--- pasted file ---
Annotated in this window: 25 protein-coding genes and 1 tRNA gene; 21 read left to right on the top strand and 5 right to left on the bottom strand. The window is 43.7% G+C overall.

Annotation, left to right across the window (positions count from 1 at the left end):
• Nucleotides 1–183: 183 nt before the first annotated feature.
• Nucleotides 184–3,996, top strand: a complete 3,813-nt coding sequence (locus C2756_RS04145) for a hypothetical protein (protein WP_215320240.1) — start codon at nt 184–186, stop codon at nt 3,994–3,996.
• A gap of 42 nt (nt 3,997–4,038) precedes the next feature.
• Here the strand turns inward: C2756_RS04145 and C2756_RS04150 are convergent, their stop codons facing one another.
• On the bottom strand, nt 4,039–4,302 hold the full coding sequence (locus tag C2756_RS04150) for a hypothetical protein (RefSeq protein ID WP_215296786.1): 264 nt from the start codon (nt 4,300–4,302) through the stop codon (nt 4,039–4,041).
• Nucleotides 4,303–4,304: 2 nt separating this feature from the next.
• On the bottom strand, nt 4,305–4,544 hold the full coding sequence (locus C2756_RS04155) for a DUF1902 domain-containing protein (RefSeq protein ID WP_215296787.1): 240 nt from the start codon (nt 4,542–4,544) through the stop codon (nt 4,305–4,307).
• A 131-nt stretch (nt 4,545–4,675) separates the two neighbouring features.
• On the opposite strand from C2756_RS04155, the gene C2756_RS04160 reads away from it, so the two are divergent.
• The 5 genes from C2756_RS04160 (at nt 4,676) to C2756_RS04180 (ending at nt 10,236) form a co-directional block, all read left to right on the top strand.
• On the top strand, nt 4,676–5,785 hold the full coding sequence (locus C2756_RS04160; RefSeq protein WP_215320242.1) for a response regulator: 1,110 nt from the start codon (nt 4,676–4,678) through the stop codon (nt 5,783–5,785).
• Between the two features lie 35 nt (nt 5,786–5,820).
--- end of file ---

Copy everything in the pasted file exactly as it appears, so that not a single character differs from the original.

Annotated in this window: 25 protein-coding genes and 1 tRNA gene; 21 read left to right on the top strand and 5 right to left on the bottom strand. The window is 43.7% G+C overall.

Annotation, left to right across the window (positions count from 1 at the left end):
• Nucleotides 1–183: 183 nt before the first annotated feature.
• Nucleotides 184–3,996, top strand: a complete 3,813-nt coding sequence (locus C2756_RS04145) for a hypothetical protein (protein WP_215320240.1) — start codon at nt 184–186, stop codon at nt 3,994–3,996.
• A gap of 42 nt (nt 3,997–4,038) precedes the next feature.
• Here the strand turns inward: C2756_RS04145 and C2756_RS04150 are convergent, their stop codons facing one another.
• On the bottom strand, nt 4,039–4,302 hold the full coding sequence (locus tag C2756_RS04150) for a hypothetical protein (RefSeq protein ID WP_215296786.1): 264 nt from the start codon (nt 4,300–4,302) through the stop codon (nt 4,039–4,041).
• Nucleotides 4,303–4,304: 2 nt separating this feature from the next.
• On the bottom strand, nt 4,305–4,544 hold the full coding sequence (locus C2756_RS04155) for a DUF1902 domain-containing protein (RefSeq protein ID WP_215296787.1): 240 nt from the start codon (nt 4,542–4,544) through the stop codon (nt 4,305–4,307).
• A 131-nt stretch (nt 4,545–4,675) separates the two neighbouring features.
• On the opposite strand from C2756_RS04155, the gene C2756_RS04160 reads away from it, so the two are divergent.
• The 5 genes from C2756_RS04160 (at nt 4,676) to C2756_RS04180 (ending at nt 10,236) form a co-directional block, all read left to right on the top strand.
• On the top strand, nt 4,676–5,785 hold the full coding sequence (locus C2756_RS04160; RefSeq protein WP_215320242.1) for a response regulator: 1,110 nt from the start codon (nt 4,676–4,678) through the stop codon (nt 5,783–5,785).
• Between the two features lie 35 nt (nt 5,786–5,820).